President Barack Obama makes a point during campaign stop on the campus of Colorado State University in Fort Collins, Colo., on Tuesday, Aug. 28, 2012. (AP Photo/David Zalubowski)
FORT COLLINS, Colo. (AP) — Even before Paul Ryan takes the stage at the Republican convention, President Barack Obama's campaign is seeking to cast the GOP running mate as "out of step" with American voters.
The Obama campaign released an online video Wednesday targeting Ryan as a politician from a "bygone era." The video criticizes Ryan for being the architect of a budget that would overhaul Medicare and for seeking to defund Planned Parenthood.
Ryan, the Wisconsin congressman, is due to address the GOP convention Wednesday night. Republican presidential nominee Mitt Romney will speak to delegates in Tampa, Fla., and a prime-time audience across the country, on Thursday.
Ryan spokesman Brendan Buck said the video was a "tired and misleading" attack by Obama "in an attempt to divert attention away from his failed record."
Ryan is considered a hero of conservatives. His addition to the Republican ticket has energized voters and even Romney himself. The buttoned-up GOP presidential nominee often appears more at ease when campaigning alongside the youthful Ryan.
Obama is traveling Wednesday to Charlottesville, Va., the last stop on his two-day trip to counter the GOP convention message and to appeal to younger voters in college towns.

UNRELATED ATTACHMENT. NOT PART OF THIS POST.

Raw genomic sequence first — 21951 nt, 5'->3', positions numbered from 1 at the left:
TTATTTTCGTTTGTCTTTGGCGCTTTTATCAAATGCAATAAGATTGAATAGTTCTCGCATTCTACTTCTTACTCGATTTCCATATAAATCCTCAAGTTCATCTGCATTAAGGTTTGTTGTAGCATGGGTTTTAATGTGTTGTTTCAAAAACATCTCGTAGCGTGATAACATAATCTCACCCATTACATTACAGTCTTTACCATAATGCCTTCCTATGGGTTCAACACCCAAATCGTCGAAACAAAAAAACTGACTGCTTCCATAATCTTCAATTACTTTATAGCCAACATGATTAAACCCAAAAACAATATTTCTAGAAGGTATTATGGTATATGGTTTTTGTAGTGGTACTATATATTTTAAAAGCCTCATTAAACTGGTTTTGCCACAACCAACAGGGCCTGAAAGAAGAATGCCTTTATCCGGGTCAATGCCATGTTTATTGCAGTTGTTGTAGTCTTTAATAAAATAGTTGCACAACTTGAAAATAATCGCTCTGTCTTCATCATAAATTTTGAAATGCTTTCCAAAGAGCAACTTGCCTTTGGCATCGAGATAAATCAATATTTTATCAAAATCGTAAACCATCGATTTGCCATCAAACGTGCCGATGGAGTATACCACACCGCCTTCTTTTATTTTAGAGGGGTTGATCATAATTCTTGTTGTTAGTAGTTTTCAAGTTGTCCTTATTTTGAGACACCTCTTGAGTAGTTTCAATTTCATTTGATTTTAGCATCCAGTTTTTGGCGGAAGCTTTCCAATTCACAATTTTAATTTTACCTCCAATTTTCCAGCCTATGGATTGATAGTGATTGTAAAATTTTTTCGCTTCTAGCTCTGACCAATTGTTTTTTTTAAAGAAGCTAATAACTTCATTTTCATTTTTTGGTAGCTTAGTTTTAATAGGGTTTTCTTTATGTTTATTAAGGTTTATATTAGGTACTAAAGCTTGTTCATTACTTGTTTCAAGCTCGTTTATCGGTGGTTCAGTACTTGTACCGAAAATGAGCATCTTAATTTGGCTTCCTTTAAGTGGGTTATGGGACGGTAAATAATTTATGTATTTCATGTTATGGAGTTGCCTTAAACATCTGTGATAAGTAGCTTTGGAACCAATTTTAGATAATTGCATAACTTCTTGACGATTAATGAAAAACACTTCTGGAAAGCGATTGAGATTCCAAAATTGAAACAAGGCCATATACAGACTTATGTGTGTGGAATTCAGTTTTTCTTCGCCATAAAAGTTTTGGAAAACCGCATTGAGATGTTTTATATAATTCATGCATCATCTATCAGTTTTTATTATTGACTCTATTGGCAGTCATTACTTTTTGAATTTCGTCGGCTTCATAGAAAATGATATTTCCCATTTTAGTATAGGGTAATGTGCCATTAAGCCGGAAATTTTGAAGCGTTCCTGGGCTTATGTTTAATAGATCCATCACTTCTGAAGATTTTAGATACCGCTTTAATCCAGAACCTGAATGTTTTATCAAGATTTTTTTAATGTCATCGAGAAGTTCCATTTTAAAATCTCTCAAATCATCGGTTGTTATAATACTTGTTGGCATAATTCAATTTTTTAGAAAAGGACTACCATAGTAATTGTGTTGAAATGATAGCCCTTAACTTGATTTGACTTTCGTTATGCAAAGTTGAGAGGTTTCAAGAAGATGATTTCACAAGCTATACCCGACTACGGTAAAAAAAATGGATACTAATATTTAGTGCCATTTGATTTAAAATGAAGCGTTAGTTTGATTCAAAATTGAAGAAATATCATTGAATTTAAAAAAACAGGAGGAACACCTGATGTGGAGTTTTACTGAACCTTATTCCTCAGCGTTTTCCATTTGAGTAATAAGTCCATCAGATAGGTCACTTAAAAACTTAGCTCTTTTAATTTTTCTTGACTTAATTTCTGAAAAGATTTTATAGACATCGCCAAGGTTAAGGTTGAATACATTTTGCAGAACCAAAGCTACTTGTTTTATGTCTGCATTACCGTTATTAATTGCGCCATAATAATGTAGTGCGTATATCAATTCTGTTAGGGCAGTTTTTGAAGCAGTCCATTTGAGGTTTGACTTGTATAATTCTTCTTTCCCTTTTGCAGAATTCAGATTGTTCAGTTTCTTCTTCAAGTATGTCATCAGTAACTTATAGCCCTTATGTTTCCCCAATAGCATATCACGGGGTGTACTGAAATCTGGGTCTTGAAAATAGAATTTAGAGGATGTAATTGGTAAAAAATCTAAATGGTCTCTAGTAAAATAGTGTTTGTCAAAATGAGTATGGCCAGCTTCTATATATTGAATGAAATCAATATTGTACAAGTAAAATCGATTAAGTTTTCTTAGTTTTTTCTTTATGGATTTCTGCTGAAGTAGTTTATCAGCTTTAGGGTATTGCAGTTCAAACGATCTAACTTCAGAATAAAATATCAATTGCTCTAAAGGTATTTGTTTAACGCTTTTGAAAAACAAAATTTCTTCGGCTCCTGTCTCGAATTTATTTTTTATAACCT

Both parties were pushing forward with their political plans while closely monitoring Hurricane Isaac, which arrived in Louisiana late Tuesday. Republicans had largely canceled the first day of their convention as Isaac appeared bound for Tampa. White House officials said they were monitoring the storm but, as of early Wednesday, had no plans to adjust the president's travel plans.
Obama on Tuesday made stops at Iowa State University and Colorado State University, where he reminded students returning to class that they hold a unique power to determine the election.
"I just want all of you to understand your power. Don't give it away — not when you're young," Obama told about 13,000 people gathered in Colorado. "Right now, America is counting on you. And I'm counting on you."
In Colorado and Iowa, Obama told the students they had much at stake in the Nov. 6 presidential election, panning Romney as a candidate without a plan to move the country forward. "Last week my opponents' campaign went so far as to write you off as a lost generation. That's you according to them," the president said in Iowa, referring to a Romney news release last week that referred to college students as the "Obama Economy's Lost Generation."
"What they hope is that by telling you these things, you'll get discouraged and you'll just stay home this time," Obama said in Ames, Iowa. "But you can't believe it. I don't believe it."
Romney's campaign dismissed Obama's remarks, saying he had "brought the same policies to Iowa that have failed to help young Americans across the country" and left many of them "facing higher unemployment, mounting debt, rising costs and fewer opportunities."
Obama's campaign had hoped the president would speak Wednesday at the University of Virginia. But the school rejected their request, saying it would disrupt classes on the second day of the semester. Obama was instead scheduled to speak in a public area near the university.
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